Ideally, our 2 parts, the ego self, and true self will function together in harmony and peace, and the ego will express in our material world who we truly are. But many people believe their personality is who they are, and this is who they identify with. Even those who know better sometimes have difficulty living from their true self. But if we want to live authentically, we must gradually transform our reality. This transformation is our spiritual journey back to our spiritual source.

“What is necessary to change a person is to change his awareness of himself.”   ~Abraham H. Maslow

Transformation to decrease negativity in your life and develop more positive and fulfilling experiences…to live from your true self…will take increased awareness and understanding of both your personality and your individuality. You experience both selves, but you must pay attention and become aware of your thoughts, feelings, and behavior patterns in order to distinguish oneself from the other.

Step back and become the observer. At first, just practice observing and learn to recognize the impatient, demanding voice of your ego and the patient, loving voice of your true self. Question…how are they different, how do they feel, what is each saying to me with words, feelings, and actions, what does each want for me? Etc. Get to know them as you’ve never known them before. And as you become familiar with each one, learn to identify them with, “This is ego, or this is me, my true self.” With this awareness, you can learn ways to decrease expression of your ego personality and increase expression of your true self-individuality. When you see the bigger picture, you see with the eyes of the soul.

ego

“Ego is just like dust in the eyes. Without clearing the dust, you can’t see anything clearly. So clear the ego and see the world.”  ~ Unknown

Even with all its troublesome ways, the ego self is not our enemy. It’s like a misguided child who needs guidance and healing to think and behave in ways to benefit the whole person. Ego feels fearful and insecure and uses deception and control to survive. So reassure it you’re not trying to eliminate it but to understand and incorporate its valuable traits into your life in positive ways. Your ego self is strong and resourceful, and you can teach it to listen to the voice of truth and lead you in choices that redirect your life in positive ways instead of disruptive ways of the past.

“Every experience of love, bliss, belonging, inspiration, and insight provides a stepping stone back to your true self.”   ~Deepak Chopra

Your ego wants the control and will resist change, but it can be tamed and integrated as a positive part of the whole person. And once you learn to identify the ego state as it arises, you have the power to allow your true self to express in its place. As you go through each day dealing with your ego self, practice expressing more of your true self’s divine qualities of love, kindness, understanding, and compassion. As these qualities increase, negative ego will lose its need to control and will decrease. And positive changes will come.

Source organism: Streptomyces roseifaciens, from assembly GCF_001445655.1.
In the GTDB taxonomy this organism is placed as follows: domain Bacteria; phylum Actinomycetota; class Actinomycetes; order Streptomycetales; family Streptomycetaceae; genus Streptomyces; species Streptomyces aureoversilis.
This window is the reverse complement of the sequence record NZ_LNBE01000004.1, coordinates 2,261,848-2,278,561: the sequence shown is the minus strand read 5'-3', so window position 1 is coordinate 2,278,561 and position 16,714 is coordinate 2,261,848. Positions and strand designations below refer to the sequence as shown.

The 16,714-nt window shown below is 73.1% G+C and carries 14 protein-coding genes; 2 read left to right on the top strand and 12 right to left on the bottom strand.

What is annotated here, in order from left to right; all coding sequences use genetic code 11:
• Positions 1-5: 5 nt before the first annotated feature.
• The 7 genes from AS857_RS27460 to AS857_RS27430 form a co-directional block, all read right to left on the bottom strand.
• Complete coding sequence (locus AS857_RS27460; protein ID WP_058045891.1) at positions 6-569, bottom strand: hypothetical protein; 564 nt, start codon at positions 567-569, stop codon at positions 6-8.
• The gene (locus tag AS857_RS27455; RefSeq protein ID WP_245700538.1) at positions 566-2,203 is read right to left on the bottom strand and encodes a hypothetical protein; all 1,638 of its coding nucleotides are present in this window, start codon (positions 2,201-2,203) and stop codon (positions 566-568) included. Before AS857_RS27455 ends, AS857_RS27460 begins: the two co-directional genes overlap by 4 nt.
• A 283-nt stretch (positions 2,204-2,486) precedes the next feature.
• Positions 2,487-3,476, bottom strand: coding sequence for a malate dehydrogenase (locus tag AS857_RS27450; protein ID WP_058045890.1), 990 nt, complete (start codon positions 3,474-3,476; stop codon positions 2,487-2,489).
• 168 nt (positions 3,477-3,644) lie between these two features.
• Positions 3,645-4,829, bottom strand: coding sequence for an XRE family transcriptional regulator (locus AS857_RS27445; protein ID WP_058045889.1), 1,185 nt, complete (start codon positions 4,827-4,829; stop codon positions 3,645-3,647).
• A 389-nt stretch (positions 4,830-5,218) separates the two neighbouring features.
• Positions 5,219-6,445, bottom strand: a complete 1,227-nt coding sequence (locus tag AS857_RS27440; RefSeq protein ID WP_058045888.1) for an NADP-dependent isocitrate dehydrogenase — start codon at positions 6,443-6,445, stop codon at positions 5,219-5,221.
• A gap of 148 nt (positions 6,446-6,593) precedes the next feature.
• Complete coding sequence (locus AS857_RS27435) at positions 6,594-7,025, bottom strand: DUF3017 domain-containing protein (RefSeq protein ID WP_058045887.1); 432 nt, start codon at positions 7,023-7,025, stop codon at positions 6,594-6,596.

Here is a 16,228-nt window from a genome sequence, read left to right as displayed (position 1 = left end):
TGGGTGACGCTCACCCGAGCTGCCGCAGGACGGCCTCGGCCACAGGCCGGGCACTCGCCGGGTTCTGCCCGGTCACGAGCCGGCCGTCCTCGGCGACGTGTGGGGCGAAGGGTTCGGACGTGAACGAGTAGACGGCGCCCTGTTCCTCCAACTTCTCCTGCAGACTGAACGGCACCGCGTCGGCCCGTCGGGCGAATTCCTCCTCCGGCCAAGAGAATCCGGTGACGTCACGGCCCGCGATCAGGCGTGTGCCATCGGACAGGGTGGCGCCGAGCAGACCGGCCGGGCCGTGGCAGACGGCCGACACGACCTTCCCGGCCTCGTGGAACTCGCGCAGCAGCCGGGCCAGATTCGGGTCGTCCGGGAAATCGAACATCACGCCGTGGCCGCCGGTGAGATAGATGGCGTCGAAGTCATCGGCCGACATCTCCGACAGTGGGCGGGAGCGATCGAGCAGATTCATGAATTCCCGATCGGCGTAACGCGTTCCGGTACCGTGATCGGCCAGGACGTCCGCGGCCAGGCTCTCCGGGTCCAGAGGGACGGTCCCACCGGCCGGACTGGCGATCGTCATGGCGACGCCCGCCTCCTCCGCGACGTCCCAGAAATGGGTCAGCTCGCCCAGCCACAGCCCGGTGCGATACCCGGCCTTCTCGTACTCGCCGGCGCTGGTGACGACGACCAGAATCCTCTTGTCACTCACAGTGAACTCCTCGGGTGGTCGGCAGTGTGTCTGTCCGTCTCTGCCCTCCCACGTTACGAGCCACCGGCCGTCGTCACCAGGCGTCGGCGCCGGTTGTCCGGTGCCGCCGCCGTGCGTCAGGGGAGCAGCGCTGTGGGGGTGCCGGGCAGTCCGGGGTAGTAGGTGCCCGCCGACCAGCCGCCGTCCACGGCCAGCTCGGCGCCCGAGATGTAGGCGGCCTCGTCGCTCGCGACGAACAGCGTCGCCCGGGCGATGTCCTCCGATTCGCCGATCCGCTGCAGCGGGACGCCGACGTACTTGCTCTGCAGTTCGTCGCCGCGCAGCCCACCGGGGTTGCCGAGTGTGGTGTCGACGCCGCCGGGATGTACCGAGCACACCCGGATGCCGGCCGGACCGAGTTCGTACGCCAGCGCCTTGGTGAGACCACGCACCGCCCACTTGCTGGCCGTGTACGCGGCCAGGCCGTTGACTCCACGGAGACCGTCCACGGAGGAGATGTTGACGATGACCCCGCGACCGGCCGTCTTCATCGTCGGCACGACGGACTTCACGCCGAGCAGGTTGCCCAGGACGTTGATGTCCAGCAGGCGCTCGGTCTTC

Transformation is a lifetime endeavor, but as we begin to know ourselves as souls, we gradually release attachment to our false identity, and we embrace our wholeness. As our ego self and true self-function together in harmony, our life will have a deeper meaning and will reflect the love and peace we long for.

I wish you happiness as You.

Marilyn Fowler, Author/Writer  ~  Visit My Amazon Author & My Books

 

What To Do With Regrets From Your Past That Live In The Present …


Do you ever think of your past and find ‘what ifs’ running around in your mind? What if I hadn’t done that, what if I’d done something different? Mistakes and Regrets. And you spend your whole life agonizing about how different life would be had you made wiser choices in the past. Everyone goes through it, but you don’t have to live with it.

One day, perhaps, you will see for yourself that regrets are as nothing. The value lies in how they are answered.  ~Steven Erikson, House of Chains

What kinds of feelings come up when you think of your mistakes…anger about what you did or failed to do, sadness at how things turned out, guilt, stupidity, disappointment in yourself or feeling others disappointment in you? We can be pretty hard on ourselves for being imperfect. I’ve never known a perfect person. But I have known some pretty great imperfect people. So you don’t need to keep beating yourself over the head and getting into ‘what ifs’ because you stumbled in the past.